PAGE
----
• \$\begingroup\$ This is not a rational circuit as it will burn up in less than a minute, assuming power supply can supply the loads of amps. \$\endgroup\$
    – user105652
    Sep 6, 2020 at 2:14
  • \$\begingroup\$ So, obviously there is something about this circuit I don't understand! I modeled it after this example: electronics-tutorials.ws/amplifier/class-ab-amplifier.html About a third of the way down is a section called "Class AB Amplifier Resistor Biasing." I'm confused and don't get why mine would burn up so badly, but now that two people have told me it will inside of 15 minutes I believe you both. \$\endgroup\$
    – nuggethead
    Sep 6, 2020 at 2:21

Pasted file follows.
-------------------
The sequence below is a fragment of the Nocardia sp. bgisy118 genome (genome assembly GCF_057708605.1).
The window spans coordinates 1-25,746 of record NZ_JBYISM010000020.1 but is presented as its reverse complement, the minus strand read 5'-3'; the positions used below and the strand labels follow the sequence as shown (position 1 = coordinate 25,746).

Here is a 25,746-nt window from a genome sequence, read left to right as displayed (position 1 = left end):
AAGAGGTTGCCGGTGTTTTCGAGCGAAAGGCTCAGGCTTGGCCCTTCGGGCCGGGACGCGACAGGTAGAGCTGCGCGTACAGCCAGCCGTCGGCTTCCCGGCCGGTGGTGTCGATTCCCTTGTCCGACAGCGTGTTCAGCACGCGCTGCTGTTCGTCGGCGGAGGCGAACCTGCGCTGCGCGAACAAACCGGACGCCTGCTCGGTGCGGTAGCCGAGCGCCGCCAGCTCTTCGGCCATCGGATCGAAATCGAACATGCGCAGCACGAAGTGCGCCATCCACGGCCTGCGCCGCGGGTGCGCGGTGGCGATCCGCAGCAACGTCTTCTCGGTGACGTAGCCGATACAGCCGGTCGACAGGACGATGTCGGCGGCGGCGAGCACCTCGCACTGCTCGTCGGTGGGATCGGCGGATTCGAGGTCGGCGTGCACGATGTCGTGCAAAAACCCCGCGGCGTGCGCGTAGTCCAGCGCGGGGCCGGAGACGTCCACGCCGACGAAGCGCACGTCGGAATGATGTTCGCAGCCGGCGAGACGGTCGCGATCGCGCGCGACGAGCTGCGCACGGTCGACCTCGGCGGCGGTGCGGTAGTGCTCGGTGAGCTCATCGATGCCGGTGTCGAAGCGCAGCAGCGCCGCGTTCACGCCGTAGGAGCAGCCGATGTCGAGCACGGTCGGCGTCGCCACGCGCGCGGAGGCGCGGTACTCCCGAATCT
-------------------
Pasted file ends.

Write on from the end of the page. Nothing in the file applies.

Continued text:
• \$\begingroup\$ @nuggethead There are a lot of people who just want to get a vague idea of how things work. And there are some who are willing to dumb it down -- using a behavioral circuit that no one would ever seriously consider building except perhaps as a laboratory exercise, at most. It's there to get some basic ideas across without getting bogged down into details that would get in the way of making the main point. Their readers will learn some new ideas worth grasping at. There should be a warning on that page: "Don't build anything you see on this page without a fire extinguisher." \$\endgroup\$
    – jonk
    Sep 6, 2020 at 3:26
  • \$\begingroup\$ @nuggethead Are you interested in how to actually design something that might work? Or just interested in getting us to do what that web page you've been reading can't do because it is totally inanimate -- namely, respond to your questions? If the latter, I'm not interested. \$\endgroup\$
    – jonk
    Sep 6, 2020 at 3:56